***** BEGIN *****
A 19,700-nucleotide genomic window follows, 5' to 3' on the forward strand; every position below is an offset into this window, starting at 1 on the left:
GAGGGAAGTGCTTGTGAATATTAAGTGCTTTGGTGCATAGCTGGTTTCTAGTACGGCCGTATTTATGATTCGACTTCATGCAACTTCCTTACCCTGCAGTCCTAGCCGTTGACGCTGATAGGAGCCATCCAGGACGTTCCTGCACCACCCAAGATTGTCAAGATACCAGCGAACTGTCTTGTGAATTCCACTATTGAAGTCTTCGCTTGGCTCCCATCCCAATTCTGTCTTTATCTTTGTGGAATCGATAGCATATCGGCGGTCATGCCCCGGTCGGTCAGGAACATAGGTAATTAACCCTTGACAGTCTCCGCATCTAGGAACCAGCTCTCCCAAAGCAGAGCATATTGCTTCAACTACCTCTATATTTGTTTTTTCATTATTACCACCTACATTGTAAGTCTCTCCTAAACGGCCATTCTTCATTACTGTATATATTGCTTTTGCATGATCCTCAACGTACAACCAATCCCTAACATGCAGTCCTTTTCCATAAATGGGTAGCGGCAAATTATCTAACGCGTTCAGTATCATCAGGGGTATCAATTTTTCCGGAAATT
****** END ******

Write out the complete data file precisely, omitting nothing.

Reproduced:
A 19,700-nucleotide genomic window follows, 5' to 3' on the forward strand; every position below is an offset into this window, starting at 1 on the left:
GAGGGAAGTGCTTGTGAATATTAAGTGCTTTGGTGCATAGCTGGTTTCTAGTACGGCCGTATTTATGATTCGACTTCATGCAACTTCCTTACCCTGCAGTCCTAGCCGTTGACGCTGATAGGAGCCATCCAGGACGTTCCTGCACCACCCAAGATTGTCAAGATACCAGCGAACTGTCTTGTGAATTCCACTATTGAAGTCTTCGCTTGGCTCCCATCCCAATTCTGTCTTTATCTTTGTGGAATCGATAGCATATCGGCGGTCATGCCCCGGTCGGTCAGGAACATAGGTAATTAACCCTTGACAGTCTCCGCATCTAGGAACCAGCTCTCCCAAAGCAGAGCATATTGCTTCAACTACCTCTATATTTGTTTTTTCATTATTACCACCTACATTGTAAGTCTCTCCTAAACGGCCATTCTTCATTACTGTATATATTGCTTTTGCATGATCCTCAACGTACAACCAATCCCTAACATGCAGTCCTTTTCCATAAATGGGTAGCGGCAAATTATCTAACGCGTTCAGTATCATCAGGGGTATCAATTTTTCCGGAAATT